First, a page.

Implications for the evolution of range limits and the conservation of peripheral populations

Much of the interest in contrasting central vs. peripheral populations revolves around the question of whether, compared to central populations, peripheral populations have reduced genetic potential to respond adaptively to the potentially extreme environmental conditions they experience (Hoffmann & Parsons 1997). This question underlies the unresolved issue of why species have limits to their geographical distributions; what prevents adaptation to conditions beyond the range limit (Antonovics 1976; Bradshaw 1991; Hoffmann & Parsons 1997; Gaston 2003; Bridle & Vines 2007)? This issue is also central to developing management strategies for peripheral populations at risk of anthropogenic disruption (Lesica & Allendorf 1995; Channell & Lomolino 2000). Do peripheral populations have the adaptive potential to persist in the face of rapid climate change? If so, they may play a key role in facilitating species’ range shifts in response to altered climatic regimes and are therefore well worth conserving (Safriel et al. 1994; Parmesan 2006).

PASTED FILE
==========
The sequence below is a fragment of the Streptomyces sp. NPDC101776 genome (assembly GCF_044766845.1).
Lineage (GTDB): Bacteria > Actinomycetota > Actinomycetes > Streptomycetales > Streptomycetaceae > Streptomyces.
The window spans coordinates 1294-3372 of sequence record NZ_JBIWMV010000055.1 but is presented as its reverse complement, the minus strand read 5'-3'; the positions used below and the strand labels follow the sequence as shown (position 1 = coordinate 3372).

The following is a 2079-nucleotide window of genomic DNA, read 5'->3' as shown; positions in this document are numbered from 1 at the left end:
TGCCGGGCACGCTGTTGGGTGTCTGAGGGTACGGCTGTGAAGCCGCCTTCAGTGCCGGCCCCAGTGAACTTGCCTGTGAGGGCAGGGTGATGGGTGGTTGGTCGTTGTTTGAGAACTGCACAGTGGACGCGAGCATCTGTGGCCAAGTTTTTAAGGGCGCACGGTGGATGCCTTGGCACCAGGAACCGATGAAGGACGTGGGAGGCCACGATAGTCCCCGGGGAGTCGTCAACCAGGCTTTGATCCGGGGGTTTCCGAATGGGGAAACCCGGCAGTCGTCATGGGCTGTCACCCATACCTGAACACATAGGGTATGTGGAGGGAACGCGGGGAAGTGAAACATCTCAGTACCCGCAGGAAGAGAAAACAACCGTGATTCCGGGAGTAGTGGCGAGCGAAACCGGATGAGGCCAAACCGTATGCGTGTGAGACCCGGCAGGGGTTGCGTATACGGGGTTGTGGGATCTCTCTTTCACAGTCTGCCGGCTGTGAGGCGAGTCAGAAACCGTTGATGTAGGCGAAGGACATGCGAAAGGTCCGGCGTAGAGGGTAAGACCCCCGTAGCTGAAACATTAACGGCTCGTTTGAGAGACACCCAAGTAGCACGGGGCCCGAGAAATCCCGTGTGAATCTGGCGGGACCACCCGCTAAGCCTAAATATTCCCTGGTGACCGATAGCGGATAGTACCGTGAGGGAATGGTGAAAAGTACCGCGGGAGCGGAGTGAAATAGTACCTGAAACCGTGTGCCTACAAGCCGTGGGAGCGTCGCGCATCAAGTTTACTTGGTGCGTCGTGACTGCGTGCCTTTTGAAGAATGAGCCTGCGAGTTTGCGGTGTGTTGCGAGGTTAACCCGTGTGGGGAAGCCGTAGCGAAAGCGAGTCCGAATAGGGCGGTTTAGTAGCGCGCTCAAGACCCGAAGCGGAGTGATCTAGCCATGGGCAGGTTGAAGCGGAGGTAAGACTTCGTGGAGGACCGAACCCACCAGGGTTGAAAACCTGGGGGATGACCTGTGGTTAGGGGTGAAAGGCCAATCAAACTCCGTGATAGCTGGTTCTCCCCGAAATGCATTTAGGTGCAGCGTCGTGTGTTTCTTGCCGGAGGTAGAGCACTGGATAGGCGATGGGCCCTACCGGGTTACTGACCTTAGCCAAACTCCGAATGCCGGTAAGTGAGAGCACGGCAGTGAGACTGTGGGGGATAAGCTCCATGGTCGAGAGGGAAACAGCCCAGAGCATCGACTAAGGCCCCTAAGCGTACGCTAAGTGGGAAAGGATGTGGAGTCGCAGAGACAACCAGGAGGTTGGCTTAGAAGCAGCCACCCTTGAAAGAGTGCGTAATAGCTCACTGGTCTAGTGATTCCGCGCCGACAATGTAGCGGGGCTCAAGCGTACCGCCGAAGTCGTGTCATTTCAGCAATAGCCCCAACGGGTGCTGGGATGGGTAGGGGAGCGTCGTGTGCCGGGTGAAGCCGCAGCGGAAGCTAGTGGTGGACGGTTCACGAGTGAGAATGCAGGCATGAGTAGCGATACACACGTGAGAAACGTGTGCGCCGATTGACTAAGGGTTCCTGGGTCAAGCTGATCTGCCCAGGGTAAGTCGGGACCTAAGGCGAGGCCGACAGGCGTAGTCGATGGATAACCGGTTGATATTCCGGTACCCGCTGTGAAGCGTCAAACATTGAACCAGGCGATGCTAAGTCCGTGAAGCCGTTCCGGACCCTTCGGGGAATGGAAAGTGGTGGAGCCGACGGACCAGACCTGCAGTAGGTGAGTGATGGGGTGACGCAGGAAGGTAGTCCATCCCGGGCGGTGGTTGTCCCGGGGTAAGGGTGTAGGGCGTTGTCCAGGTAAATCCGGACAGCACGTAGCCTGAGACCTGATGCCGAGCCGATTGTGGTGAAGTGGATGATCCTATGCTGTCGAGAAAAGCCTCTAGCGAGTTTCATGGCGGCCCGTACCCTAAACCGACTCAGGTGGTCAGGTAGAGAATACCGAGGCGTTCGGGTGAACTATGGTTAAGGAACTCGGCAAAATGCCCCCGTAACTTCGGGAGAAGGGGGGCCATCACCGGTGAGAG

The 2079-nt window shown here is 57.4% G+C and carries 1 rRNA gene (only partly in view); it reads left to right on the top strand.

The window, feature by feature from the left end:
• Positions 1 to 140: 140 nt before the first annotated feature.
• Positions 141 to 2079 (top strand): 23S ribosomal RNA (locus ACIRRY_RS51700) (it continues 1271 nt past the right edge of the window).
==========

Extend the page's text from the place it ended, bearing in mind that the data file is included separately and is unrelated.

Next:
Are the rather subtle geographical patterns of variation in the genetic markers used in the studies reviewed here reflected in the amount and distribution of genetic variation for traits that might limit geographical distribution or responses to climate change? Are these patterns significant enough to consider in the management of geographically peripheral populations? The degree of concordance between putatively neutral variation at marker loci and quantitative genetic variation for physiological, morphological or life-history traits has been the subject of ongoing debate (e.g. Lewontin 1984; Fraser & Bernatchez 2001; Merilä & Crnokrak 2001; Reed & Frankham 2001). At the very least, the studies reviewed here suggest that peripheral populations very often experience demographic processes, either historical, contemporary or both, that can lead to somewhat lower genetic diversity and higher genetic differentiation. However, differences in genetic variation between geographically central and peripheral populations are rarely very large. Hence, it is not clear whether the mechanisms that generated these differences are strong enough to influence the pattern of ecologically significant trait variation in the face of natural selection. Moreover, the combined effects of environmental stress, selection, drift and inbreeding due to small population size, as well as gene flow on the various components of quantitative genetic variation, are liable to be complex (reviewed in Hoffmann & Hercus 2000; Blows & Hoffmann 2005). For instance, there are contrasting predictions concerning how selection is expected to influence levels of genetic variation at geographical range margins (Safriel et al. 1994; Hoffmann & Parsons 1997). Strong and continuous directional selection in extreme environments might reduce genetic variability for traits related to fitness in peripheral populations, compared to central populations, which are expected to experience a much larger component of stabilizing selection. On the other hand, fluctuating environmental conditions at the range edge may maintain more genetic variation in peripheral populations. It has also been suggested that enhanced spatio-temporal environmental variation in peripheral populations might select for genetic mechanisms that increase the level of additive genetic trait variance. Moreover, the environmental stresses potentially experienced by peripheral populations may influence the generation and phenotypic expression of genetic variation (Hoffmann & Merilä 1999; Hoffmann & Hercus 2000). At this point, there is very little empirical evidence to evaluate these contrasting expectations. Despite the large body of work focused on neutral markers reviewed here, there is only a handful of formal quantitative genetic studies in this context, especially studies conducted under field conditions. Studies that combine quantitative genetics with analyses of selection and spatio-temporal variation in the environment are badly needed (Yeaman & Jarvis 2006).